48 Golborne Road Ladbroke Grove , London, W10 5PR


SquareMeal Review of Maramia

With celebrity fans ranging from newsreader Jon Snow to PM David Cameron, Maramia has become quite a hit – thanks to its relaxed mood, warm folksy trappings and authentic food. This is one of the few London cafés specialising in Palestinian home cooking, although you can also come here for more generic Middle Eastern specialities. Veggie Palestinian breakfasts are a winner – likewise Sunday brunch – but the full menu aims for all-round satisfaction with a host of hot and cold mezze, plus ‘sandwiches’ served in Arabic flatbreads and more substantial dishes often cooked to family recipes. Expect a full range of grills and kebabs alongside the likes of chicken mousakhan, maftoul (super-sized couscous) and khodar meshweyeh. For dessert, it has to be traditional cakes and sticky pastries. Drinks range from refreshing mint tea to fresh juices, while live music adds to the vibe at weekends.

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Nearby Tube/Rail Stations

Westbourne Park Station 418m

Westbourne Park Tube Station 522m


Address: 48 Golborne Road Ladbroke Grove , London W10 5PR

Area: Ladbroke Grove

Opening times

Mon-Sun 10am-11.30pm

Nearby Landmarks

Portobello Road 648m

Electric Cinema 805m


Telephone: 020 3181 0030


Cuisine: Middle Eastern

Private Dining: 45


Food & Drink: 9.5

Service: 9.0

Atmosphere: 9.0

Value: 9.5

Food & Drink: 5.0

Service: 5.0

Atmosphere: 5.0

Value: 5.0

Ahmad . 08 October 2017

Having never been a huge fan of Arabic style restaurants, I was more than pleasantly surprised to discover this amazing little restaurant. Most Arabic restaurants in London seem to be Lebanese and the food always seems to taste the same, regardless of the prices of the dishes on the menus. Not the case with Maramia, this is just a whole new, far higher level. There is so much in the menu and everything is very reasonably priced. If you even suspect something is a bit pricey, you won't think it was after you've tasted it. There is literally nothing I can criticise about this place, the quality of food is amazing, it feels so unique, warm and comfortable. Space may be limited but contributes to the lovely atmosphere. I only wish more people could taste this food and experience this place and lead to it getting the level of custom and attention it deserves. Looking in from the street, you'd never expect the food you get inside - it's just astonishingly good. The website is excellent and is what convinced me to go there in the first place. If only there were more of these restaurants. It's just perfect food, every dish, extremely well priced and you almost feel like you've not paid enough when you leave! Forget about the well known names, this place beats them all effortlessly! Try it and I guarantee you won't be disappointed!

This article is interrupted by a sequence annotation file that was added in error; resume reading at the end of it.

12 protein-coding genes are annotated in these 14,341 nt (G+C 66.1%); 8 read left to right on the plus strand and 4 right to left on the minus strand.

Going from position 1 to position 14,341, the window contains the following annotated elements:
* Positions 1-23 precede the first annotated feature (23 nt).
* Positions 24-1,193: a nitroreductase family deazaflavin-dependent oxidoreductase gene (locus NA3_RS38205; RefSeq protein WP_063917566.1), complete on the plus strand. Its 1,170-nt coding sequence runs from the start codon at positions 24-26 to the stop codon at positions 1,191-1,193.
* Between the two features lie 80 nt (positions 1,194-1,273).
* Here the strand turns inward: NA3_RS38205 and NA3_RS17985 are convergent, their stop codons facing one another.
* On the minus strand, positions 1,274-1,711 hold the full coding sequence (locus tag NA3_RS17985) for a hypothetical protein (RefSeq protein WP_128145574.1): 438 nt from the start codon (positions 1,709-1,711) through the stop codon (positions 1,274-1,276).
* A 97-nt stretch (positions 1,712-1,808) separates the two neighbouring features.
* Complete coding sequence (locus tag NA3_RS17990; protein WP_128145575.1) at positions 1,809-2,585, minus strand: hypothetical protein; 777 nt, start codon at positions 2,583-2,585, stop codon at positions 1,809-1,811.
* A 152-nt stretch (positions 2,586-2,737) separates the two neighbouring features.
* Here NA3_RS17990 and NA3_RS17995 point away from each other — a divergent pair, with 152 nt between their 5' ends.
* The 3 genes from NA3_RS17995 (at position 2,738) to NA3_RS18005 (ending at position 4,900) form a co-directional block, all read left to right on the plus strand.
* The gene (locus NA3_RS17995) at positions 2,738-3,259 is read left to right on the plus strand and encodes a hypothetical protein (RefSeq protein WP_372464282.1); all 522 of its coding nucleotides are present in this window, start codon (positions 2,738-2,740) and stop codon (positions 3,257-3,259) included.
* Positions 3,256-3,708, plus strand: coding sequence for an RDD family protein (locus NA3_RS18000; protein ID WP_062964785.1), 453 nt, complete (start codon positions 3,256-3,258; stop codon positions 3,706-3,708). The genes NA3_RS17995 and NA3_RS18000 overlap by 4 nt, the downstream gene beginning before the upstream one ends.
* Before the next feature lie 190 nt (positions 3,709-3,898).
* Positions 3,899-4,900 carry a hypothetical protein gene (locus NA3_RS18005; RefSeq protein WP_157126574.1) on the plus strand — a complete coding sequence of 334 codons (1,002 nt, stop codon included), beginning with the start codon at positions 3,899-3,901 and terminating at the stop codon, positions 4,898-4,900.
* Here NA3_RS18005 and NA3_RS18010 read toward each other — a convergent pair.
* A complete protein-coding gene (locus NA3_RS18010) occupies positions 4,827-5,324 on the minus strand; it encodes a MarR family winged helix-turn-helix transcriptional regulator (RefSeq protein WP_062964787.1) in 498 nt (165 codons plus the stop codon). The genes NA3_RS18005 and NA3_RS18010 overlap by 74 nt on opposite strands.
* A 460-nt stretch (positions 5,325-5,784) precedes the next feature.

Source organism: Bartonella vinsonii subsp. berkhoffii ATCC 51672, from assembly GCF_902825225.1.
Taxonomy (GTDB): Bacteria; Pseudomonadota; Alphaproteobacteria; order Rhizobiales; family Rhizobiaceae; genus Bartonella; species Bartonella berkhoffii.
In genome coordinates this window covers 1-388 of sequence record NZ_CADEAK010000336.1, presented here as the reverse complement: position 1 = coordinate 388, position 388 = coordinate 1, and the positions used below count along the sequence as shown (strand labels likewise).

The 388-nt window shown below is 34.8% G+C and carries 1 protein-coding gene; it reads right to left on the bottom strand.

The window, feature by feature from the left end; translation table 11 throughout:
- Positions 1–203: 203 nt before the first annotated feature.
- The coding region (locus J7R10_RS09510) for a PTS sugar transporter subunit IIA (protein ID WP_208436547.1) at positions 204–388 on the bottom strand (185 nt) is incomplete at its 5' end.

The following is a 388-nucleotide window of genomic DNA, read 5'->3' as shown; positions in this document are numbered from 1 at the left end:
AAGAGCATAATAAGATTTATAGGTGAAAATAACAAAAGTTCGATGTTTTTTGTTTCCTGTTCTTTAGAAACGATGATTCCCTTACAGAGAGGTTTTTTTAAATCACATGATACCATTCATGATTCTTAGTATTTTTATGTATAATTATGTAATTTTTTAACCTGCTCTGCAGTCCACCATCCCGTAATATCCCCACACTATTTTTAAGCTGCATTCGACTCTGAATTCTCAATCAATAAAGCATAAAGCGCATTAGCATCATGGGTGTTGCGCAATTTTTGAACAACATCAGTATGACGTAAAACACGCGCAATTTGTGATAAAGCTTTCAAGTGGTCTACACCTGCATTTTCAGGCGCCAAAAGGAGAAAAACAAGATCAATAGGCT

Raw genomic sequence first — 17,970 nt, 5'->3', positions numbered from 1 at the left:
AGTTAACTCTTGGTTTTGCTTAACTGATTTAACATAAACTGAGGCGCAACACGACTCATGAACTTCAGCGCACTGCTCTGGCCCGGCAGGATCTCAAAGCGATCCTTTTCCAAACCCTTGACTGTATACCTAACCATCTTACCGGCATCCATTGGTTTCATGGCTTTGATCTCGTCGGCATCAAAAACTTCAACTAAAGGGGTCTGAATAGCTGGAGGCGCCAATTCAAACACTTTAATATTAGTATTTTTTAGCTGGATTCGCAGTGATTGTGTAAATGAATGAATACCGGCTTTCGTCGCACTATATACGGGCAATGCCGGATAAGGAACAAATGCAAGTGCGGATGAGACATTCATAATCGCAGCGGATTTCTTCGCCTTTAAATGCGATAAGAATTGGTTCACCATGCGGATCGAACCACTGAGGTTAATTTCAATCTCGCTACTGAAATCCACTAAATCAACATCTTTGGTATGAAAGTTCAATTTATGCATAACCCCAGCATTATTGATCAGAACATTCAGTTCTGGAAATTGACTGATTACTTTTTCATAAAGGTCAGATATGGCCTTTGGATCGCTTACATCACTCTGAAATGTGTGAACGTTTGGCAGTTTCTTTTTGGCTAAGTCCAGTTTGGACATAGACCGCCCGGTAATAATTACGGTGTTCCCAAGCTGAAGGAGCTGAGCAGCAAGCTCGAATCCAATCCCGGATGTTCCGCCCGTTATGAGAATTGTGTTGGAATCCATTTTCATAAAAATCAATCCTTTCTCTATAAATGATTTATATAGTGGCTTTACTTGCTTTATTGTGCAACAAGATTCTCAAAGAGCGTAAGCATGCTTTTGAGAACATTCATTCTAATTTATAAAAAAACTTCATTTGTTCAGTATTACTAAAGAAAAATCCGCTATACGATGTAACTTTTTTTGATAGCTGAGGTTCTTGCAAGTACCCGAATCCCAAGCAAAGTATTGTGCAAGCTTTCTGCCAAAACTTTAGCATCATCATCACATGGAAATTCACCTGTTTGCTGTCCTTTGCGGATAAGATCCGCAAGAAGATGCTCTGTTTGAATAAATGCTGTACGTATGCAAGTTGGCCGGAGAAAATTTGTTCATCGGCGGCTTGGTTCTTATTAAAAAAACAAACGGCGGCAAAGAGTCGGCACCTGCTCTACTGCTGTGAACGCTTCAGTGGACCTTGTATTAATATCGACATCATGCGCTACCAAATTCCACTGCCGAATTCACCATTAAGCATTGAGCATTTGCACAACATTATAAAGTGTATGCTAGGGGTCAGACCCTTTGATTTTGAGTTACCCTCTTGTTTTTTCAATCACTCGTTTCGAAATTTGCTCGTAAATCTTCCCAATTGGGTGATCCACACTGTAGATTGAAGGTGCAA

Food & Drink: 4.0

Service: 4.0

Atmosphere: 4.0

Value: 4.0

Gourmand Gunno platinum reviewer 08 September 2016

With the iconic but still rather scary Trellick Tower in spitting distance and the roar of the Westway just yards away, you would not naturally expect to find culinary heaven, or at least a very good version of it. Yet, nestled halfway along the Golborne Road and unknown to many sits Maramia. It claims on its website to be the first restaurant in London to offer Palestinian food. The impression on coming here is one that is warm and welcoming, almost a bit like entering someone’s house. The authenticity is enhanced by the enthusiasm of the staff and the presence of a number of apparent regulars. Although we chose to sit outside and enjoy the local scene, the décor and lighting indoors also looked enticing and would sure to be a good option for the winter months. Onto the food, and the dishes here are obviously informed by Middle Eastern substances and flavours. All recipes are apparently homemade and with competitive pricing (£5 for starters and around £15 for mains), there is no reason not to indulge. My comrade and I began with three dishes, moutabel (chargrilled aubergine), batata harra (fried potatoes topped with chilli and herbs) and foul (mashed fava beans). All were excellent, but stand-out for me was the latter, comfortably on a par – if not better – than similar varieties I have sampled across the Middle East. According to the chef, the dish is cooked ‘Palestinian style’, with green chilli, garlic, tahini and lemon juice added. It was both unctuous and flavoursome. I would accord similar high praise to the mains. My grilled lamb was magnificently enhanced by the special sauce with which it was served. Said sauce comprised parsley, mint, coriander, sumac, saffron, thyme, garlic, chilli and yoghurt and was a well-balanced explosion of flavours, a superb foil to the smoky nature of the meat. We paired our food with a great bottle of Lebanese wine, a Grenache-blend with notes of red cherry, violet and vanilla from the Bekaa Valley. At c£30/head all-in, I will definitely be back.